US military uniforms made in sweatshops
Updated: 2006-03-15 09:53
WASHINGTON - American military uniforms are being made under substandard
working conditions in domestic sweatshops that the Pentagon is failing to
police, an apparel workers union said on Tuesday.
Most workers who make
the uniforms worn by American soldiers are paid below poverty-level wages, have
no health coverage or retirement plans and are forced to rely on government aid,
the union, Unite Here, said in a report.
"It's unconscionable that
taxpayer dollars are being used to support sweatshops," Unite Here Executive
Vice President Edgar Romney told a news conference. "But that's exactly what's
The report, "Conduct Unbecoming: Sweatshops and the U.S.
Military Uniform Industry," found the average hourly wage at eight uniform
manufacturers with government contracts to be $6.55 and the average starting
wage to be $5.49. The federal minimum wage is $5.15, while the poverty threshold
wage for a family of three is $7.74.
With low pay and employer health
care either unavailable or beyond the reach of most of the workers, who are
predominantly female African-American sewing machine operators, they must rely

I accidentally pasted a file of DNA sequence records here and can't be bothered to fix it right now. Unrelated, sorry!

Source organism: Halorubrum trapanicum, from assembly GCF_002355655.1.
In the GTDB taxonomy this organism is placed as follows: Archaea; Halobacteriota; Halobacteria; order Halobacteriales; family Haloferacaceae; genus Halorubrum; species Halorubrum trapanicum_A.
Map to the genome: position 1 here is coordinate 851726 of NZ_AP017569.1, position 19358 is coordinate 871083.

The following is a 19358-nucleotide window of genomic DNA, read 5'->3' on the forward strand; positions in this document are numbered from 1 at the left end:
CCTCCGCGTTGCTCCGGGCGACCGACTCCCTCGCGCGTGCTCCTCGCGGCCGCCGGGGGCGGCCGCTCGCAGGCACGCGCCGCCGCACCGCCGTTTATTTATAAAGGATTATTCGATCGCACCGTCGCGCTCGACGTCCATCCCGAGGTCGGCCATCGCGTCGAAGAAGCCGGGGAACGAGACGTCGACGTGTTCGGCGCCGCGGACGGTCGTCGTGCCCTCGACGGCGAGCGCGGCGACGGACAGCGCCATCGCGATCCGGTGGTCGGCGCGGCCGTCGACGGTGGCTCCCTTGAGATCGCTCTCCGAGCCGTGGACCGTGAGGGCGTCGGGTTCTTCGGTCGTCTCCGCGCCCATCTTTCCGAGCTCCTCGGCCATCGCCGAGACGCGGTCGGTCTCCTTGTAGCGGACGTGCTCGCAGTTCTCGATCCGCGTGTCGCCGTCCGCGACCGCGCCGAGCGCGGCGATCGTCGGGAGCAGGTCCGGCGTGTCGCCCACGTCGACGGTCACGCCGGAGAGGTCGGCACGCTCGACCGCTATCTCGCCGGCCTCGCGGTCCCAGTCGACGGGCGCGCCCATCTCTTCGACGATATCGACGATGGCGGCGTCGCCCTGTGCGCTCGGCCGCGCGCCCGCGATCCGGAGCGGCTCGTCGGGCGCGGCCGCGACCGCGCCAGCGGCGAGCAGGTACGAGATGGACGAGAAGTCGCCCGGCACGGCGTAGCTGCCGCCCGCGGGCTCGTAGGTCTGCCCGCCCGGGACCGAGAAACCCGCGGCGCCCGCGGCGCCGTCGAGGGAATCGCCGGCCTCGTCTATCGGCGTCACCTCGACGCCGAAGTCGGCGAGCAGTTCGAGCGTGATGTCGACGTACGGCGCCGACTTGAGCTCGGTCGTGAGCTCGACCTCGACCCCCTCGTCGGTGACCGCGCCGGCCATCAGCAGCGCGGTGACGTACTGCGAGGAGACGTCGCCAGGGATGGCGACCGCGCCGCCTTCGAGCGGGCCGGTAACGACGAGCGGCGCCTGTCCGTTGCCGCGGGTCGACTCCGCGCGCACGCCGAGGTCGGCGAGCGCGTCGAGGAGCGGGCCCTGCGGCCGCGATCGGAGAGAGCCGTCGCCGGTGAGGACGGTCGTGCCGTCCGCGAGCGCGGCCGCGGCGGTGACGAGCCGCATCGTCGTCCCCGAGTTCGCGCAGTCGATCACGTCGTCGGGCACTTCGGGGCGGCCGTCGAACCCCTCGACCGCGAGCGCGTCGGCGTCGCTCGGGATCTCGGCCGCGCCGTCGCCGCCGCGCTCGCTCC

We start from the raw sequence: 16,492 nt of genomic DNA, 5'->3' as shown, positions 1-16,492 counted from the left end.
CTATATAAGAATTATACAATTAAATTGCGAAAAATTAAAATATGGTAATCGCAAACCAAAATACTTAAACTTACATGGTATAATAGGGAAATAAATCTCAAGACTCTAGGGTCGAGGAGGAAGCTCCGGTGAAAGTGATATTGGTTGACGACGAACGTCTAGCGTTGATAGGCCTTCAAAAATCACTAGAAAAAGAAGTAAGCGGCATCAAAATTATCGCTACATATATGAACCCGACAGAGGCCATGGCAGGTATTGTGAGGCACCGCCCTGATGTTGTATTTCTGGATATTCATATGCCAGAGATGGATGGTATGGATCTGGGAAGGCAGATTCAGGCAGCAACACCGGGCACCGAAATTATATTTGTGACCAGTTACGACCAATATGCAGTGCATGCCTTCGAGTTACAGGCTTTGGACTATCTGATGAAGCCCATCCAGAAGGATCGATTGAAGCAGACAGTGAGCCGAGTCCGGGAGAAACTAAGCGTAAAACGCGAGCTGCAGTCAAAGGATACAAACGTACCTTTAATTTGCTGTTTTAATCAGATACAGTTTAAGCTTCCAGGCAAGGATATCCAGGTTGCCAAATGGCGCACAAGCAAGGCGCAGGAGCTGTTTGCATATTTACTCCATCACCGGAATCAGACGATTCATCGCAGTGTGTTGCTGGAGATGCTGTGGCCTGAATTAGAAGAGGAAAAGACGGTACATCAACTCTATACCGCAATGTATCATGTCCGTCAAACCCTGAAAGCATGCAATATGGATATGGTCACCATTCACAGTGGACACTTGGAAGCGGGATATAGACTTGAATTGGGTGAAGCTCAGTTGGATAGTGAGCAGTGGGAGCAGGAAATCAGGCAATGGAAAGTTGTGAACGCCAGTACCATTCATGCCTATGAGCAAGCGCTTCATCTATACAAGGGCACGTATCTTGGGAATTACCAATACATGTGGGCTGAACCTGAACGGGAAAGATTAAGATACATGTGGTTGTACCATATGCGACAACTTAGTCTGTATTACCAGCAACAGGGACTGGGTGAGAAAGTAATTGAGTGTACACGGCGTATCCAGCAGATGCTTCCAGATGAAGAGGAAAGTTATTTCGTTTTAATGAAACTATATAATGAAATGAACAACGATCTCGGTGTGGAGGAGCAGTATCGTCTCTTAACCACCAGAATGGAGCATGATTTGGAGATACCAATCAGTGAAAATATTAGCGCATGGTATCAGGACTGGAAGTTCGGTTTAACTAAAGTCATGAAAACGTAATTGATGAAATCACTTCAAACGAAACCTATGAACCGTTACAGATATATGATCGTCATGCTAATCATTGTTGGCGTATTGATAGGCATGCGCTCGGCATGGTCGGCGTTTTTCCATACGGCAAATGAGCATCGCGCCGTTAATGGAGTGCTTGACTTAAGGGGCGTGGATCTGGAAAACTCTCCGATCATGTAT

on government health care and food assistance, the report said. The government
assistance costs taxpayers $45 million a year, it said.
manufacturers, located mostly in southeastern states, did a combined $456
million of business with the Pentagon in the last three years and have been
cited for numerous health, safety and labor law violations, it said.
Defense Department spends more than $2 billion a year on uniforms and textile
products that it buys from hundreds of small firms that by law must be located
in the United States and that employ 20,000 workers, the report said.
"We think that it's important that we urge our government to take the
high road in awarding these contracts," said Romney.
President Bruce Raynor said the union, which represents workers in the apparel,
hotel, restaurant and laundry industries, decided to go public with its findings
only after Pentagon officials refused to discuss the matter.
at the Pentagon's Defense Logistics Agency did not return phone calls.
UNIONIZED MANUFACTURERS DISADVANTAGED
who said the union is trying to organize workers at at least one of the
manufacturers, said Pentagon procurement policies put unionized manufacturers at
He said he would urge lawmakers to call on the Pentagon
to deny contracts to companies that have violated laws, fail to provide benefits
and pay below poverty-level wages.
"When you take shortcuts with the
workers, you take shortcuts with the quality," he